2004 Chevy trailblazer loss of drivetrain power
Okay, please describe the problem more fully (need engine type, miles, description of power loss, etc); in the meantime, here are some common power-robbers:
Bad O2 sensors. Just changed mine on my 03 5.3 LS-motor Sierra, and power went from mundane pickup truck with 145,000-mi to high thrust similar to my \'11 Camaro SS/RS. Yes, it makes that big a difference. About $25-50 each, and most modern V6 or V8 vehicles have 4.
Dirty throttle body. Easy enough to clean your self, but you will need the environmentally-NOT-friendly cleaner (about $6 or less per can at parts stores--get 2 cans). LET DRY COMPLETELY--1 HOUR MINIMUM--BEFORE STARTING. Same effect on power as O2 sensors. Usually about $100 or less for Chevy vehicles.
Dirty or bad Mass Air Flow sensor. Clean with same stuff as for throttle body. Similar effect on power. LET DRY COMPLETELY--1 HOUR MINIMUM--BEFORE STARTING. If bad, this won\'t help.
Dirty fuel injectors. Use high-quality injector cleaner (usually about $6 or less per bottle at parts stores), or bite the bullet and let the dealer do the professional injector service, usually <$150 at a Chevy dealer. Any dealer work on Chevrolet vehicles, it makes sense to have the Chevy dealer and not the Ford or Billy Bob\'s Tobaccy Chaw garage do it. Many, many of us mechanics are qualified and trained, but many, many are not.
Bad gas. This is a deal-killer, and it is even worse than you know, because bad gas--even one time--usually kills the in-tank fuel pump. Bad gas is gasoline that has somehow gotten water in it. By the way, NO DEALER EVER SELLS "WATERED-DOWN" GAS, no matter what you have heard all your life, even if your Daddy told you that. The reason is simple chemistry and economics: gas and water do not mix, water does not burn, and water causes immediate spitting, missing, bucking, farting, and twitching, kills fuel pumps and catalytic converters and fouls plugs and O2 sensors, and costs hundreds to repair. Water does accidentally end up in underground fuel tanks, however, and usually as the result of the fuel deliverer not sealing the caps after a delivery, followed by a rain or hose activity in the station lot. Water is not the only definition of \'bad gas\'--I recently repaired a vehicle that the fuel deliverer had accidentally poisoned with diesel fuel--he either forgot to clear his hose after filling the underground diesel tank, or just put diesel in the gas tank, but this car\'s tank was FULL of diesel after fueling from an island that doesn\'t even have a diesel pump on it--I checked the station myself. Contaminated fuel can cost you thousands of dollars, so always buy gas at a reputable, name-brand station, and smell the nozzle before you add fuel. You won\'t catch water this way, but you will catch diesel.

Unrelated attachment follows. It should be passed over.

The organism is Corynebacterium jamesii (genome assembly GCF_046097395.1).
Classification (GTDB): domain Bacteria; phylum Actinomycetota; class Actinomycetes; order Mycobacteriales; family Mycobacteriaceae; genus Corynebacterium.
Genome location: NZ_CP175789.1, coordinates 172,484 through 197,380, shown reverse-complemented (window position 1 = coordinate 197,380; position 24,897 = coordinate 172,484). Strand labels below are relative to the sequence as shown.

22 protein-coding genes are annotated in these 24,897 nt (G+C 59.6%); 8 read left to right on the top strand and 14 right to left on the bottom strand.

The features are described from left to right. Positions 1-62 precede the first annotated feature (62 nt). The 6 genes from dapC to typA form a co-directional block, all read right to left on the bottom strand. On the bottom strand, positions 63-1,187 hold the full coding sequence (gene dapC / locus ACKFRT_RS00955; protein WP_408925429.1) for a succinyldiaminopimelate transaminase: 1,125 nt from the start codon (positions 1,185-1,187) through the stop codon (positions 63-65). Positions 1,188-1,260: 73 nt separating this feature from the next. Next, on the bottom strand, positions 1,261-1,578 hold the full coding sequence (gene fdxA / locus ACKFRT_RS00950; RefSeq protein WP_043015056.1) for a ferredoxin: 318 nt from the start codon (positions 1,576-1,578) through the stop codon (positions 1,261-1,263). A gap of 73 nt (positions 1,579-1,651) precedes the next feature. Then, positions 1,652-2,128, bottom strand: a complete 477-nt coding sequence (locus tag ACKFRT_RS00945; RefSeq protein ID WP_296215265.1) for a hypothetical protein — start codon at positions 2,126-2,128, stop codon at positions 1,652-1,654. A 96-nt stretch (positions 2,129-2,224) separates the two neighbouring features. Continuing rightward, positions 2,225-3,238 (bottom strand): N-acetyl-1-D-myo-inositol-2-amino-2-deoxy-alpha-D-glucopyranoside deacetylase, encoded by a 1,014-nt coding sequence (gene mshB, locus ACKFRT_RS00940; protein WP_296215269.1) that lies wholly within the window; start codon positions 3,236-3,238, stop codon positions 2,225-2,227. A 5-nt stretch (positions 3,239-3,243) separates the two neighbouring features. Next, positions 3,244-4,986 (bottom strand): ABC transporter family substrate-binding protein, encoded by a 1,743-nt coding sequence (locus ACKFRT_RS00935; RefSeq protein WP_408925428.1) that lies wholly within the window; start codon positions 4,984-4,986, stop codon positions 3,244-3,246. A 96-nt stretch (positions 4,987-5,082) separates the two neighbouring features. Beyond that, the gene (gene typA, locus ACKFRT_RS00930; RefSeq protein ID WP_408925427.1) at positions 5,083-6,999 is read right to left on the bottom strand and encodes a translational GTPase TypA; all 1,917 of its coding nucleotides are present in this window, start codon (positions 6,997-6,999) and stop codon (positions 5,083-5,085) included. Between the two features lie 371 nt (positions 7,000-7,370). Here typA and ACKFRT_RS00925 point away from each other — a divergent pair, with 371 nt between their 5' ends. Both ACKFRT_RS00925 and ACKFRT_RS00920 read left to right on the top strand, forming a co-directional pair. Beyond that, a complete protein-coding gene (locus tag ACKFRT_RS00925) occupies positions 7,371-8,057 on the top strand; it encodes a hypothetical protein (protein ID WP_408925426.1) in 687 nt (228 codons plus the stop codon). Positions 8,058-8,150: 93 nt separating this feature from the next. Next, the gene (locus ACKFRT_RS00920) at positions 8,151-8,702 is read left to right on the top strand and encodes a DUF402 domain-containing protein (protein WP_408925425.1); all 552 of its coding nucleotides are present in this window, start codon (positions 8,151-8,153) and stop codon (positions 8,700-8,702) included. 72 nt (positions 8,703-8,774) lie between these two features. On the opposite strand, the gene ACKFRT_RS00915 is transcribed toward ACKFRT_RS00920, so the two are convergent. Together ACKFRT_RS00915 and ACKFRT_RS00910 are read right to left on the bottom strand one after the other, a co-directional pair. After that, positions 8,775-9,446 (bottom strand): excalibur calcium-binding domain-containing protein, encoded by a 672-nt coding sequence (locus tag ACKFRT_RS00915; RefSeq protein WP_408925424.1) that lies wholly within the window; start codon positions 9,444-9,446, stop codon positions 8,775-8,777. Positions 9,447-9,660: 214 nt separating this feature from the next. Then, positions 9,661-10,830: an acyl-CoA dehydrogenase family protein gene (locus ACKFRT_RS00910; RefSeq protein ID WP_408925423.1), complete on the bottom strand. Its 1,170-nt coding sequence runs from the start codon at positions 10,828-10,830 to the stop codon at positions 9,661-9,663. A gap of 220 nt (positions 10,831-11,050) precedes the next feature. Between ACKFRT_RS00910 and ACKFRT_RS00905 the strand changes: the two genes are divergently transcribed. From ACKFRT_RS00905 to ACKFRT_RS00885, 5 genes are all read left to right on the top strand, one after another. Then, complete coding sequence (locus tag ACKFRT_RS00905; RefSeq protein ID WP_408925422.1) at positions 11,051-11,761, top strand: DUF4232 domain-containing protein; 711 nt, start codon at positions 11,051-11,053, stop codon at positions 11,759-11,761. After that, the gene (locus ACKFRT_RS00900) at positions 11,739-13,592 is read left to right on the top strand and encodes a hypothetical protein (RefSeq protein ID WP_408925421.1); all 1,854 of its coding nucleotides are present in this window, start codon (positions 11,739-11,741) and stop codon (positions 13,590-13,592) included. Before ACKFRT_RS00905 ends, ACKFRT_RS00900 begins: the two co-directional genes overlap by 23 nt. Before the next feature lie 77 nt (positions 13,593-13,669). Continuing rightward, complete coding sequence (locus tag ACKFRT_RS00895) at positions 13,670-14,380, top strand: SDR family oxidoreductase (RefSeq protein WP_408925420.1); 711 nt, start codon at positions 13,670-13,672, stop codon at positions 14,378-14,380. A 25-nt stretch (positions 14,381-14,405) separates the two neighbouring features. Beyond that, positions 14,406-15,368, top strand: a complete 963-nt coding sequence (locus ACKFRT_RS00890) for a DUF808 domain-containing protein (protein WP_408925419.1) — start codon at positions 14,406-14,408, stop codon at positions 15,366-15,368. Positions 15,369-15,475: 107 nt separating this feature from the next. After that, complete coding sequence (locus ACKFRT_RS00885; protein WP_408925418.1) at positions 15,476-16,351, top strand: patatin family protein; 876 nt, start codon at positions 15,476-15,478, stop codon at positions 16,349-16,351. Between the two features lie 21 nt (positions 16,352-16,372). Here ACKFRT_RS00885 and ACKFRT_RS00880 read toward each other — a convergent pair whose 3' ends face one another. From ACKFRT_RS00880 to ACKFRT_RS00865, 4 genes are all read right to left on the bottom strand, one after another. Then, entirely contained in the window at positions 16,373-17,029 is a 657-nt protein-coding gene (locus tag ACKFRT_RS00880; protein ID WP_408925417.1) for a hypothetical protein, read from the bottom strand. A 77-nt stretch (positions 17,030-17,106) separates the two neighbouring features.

Stopped-up or internally-fractured catalytic converters. This one is REALLY expensive, and it DOES happen. Converters don\'t last forever, and they can be killed by you or by your fuel. Bad gas or even misfiring kills modern catalytic converters right now--like yesterday-fast--and there is no fix but replacement, usually costs about $300-2900 (that\'s right) to repair, depending on vehicle, catalytic converter type and quantity. Buying gas for even 10 cents a gallon cheaper really doesn\'t save you squat...the average tanks hold something less than 20 gallons. Even at 20 gallons, 10-cent cheaper gas saves you TWO WHOLE DOLLARS per fill-up...is $2 a tank off worth possibly $3000 in repairs due to bad gas?
Please ask for help performing any of these repairs if you feel like you can do them with a little coaching, and please be more specific in describing vehicle problems. You can even say "It makes this chick-chick-chicky sound," and a good mechanic can get insight from that. You don\'t have to be as technical as us.
Apr 22, 2014 |
Chevrolet TrailBlazer Cars & Trucks